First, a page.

On Demonic Possession

On Demonic Possession

Then they sailed to the country of the Gadarenes, which is opposite Galilee. And when He stepped out on the land, there met Him a certain man from the city who had demons for a long time. And he wore no clothes, nor did he live in a house but in the tombs. When he saw Jesus, he cried out, fell down before Him, and with a loud voice said, “What have I to do with You, Jesus, Son of the Most High God? I beg You, do not torment me!” For He had commanded the unclean spirit to come out of the man. For it had often seized him, and he was kept under guard, bound with chains and shackles; and he broke the bonds and was driven by the demon into the wilderness.

Jesus asked him, saying, “What is your name?”

And he said, “Legion,” because many demons had entered him. And they begged Him that He would not command them to go out into the abyss.

Now a herd of many swine was feeding there on the mountain. So they begged Him that He would permit them to enter them. And He permitted them. Then the demons went out of the man and entered the swine, and the herd ran violently down the steep place into the lake and drowned.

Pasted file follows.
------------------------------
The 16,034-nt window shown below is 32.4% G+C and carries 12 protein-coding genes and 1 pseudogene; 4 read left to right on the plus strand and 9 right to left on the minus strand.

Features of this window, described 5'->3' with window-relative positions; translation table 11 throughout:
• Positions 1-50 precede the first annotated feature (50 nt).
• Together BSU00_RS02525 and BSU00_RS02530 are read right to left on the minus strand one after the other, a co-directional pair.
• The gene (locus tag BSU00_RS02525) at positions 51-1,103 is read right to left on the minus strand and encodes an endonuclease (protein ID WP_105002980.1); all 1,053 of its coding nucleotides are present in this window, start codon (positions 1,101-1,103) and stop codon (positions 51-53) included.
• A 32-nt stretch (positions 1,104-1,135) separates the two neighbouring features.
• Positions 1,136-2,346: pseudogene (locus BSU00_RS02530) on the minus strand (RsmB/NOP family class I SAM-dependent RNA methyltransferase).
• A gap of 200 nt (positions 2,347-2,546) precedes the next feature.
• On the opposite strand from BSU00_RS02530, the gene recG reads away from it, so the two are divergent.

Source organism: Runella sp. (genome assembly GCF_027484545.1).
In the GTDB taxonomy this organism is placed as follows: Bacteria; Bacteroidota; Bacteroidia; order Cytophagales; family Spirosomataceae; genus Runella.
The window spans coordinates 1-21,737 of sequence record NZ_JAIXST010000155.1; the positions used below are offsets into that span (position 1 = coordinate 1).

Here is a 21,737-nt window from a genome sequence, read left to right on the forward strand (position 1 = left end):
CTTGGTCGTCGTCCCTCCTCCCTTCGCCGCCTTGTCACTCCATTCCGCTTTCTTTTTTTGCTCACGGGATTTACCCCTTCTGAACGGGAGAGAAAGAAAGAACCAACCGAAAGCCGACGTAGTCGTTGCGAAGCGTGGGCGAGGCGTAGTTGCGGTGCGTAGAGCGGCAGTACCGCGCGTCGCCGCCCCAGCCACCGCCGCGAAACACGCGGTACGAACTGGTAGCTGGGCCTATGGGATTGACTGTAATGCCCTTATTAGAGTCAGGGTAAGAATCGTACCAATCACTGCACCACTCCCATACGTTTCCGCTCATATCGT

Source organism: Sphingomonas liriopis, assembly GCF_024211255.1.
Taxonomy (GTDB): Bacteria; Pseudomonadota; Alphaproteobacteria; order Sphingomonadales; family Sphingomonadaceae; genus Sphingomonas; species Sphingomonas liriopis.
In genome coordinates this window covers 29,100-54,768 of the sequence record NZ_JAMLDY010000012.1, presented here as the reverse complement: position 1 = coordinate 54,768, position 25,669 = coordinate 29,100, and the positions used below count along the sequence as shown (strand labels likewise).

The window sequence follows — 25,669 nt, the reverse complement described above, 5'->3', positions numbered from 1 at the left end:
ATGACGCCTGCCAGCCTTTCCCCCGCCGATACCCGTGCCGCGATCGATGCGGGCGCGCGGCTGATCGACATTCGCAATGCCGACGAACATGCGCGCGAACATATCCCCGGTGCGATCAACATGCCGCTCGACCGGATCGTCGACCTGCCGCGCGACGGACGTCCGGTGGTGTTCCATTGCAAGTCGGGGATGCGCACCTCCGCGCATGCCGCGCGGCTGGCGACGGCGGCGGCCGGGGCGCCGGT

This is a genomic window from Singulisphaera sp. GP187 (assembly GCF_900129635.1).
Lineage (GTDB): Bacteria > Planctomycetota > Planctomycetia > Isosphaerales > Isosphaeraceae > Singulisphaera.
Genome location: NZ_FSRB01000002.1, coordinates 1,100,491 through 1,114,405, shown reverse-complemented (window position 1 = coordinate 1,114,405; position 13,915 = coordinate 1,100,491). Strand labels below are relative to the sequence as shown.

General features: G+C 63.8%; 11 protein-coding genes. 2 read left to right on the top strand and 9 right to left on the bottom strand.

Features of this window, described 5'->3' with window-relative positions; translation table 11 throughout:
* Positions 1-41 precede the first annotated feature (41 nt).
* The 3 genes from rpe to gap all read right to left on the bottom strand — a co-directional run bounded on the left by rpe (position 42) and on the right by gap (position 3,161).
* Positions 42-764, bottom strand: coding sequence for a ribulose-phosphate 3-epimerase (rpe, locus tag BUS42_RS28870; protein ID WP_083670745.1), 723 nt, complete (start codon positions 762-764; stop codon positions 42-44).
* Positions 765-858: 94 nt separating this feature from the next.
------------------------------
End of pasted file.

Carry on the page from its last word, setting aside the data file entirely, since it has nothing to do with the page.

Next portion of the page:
The exorcism of the Gerasene demoniac, as it is called, tells us that possessions need not be continuous, that abnormal and even normally impossible physicality can result, that there is room for plenty of demons in any object, and that animal rights can be violated.

The last seems like a joke, but it is described in earnest in the great Wikipedia (“Spalde, Annika; Strindlund, Pelle (2012). ‘Doesn’t Jesus Treat Animals as Property?'”). Proving, of course, that man is infinitely idiotic. Note that this conclusion follows even if you don’t (yet) believe in demonic possession.

Now you might not have heard of it, but there is an official fallacy named after this true event called the Gadarene Swine Fallacy. Shortly, it is the false conclusion of saying the one man going against the mass is wrong because he isn’t following the mass. It is thus a form of the Voting Fallacy (the favorite of Democracies everywhere). The GSF is named after the last part of the incident, where the possessed pigs were caused to drown. Supposing the doomed swine in their headlong rush must be going in the right direction because there are so many is the fallacy.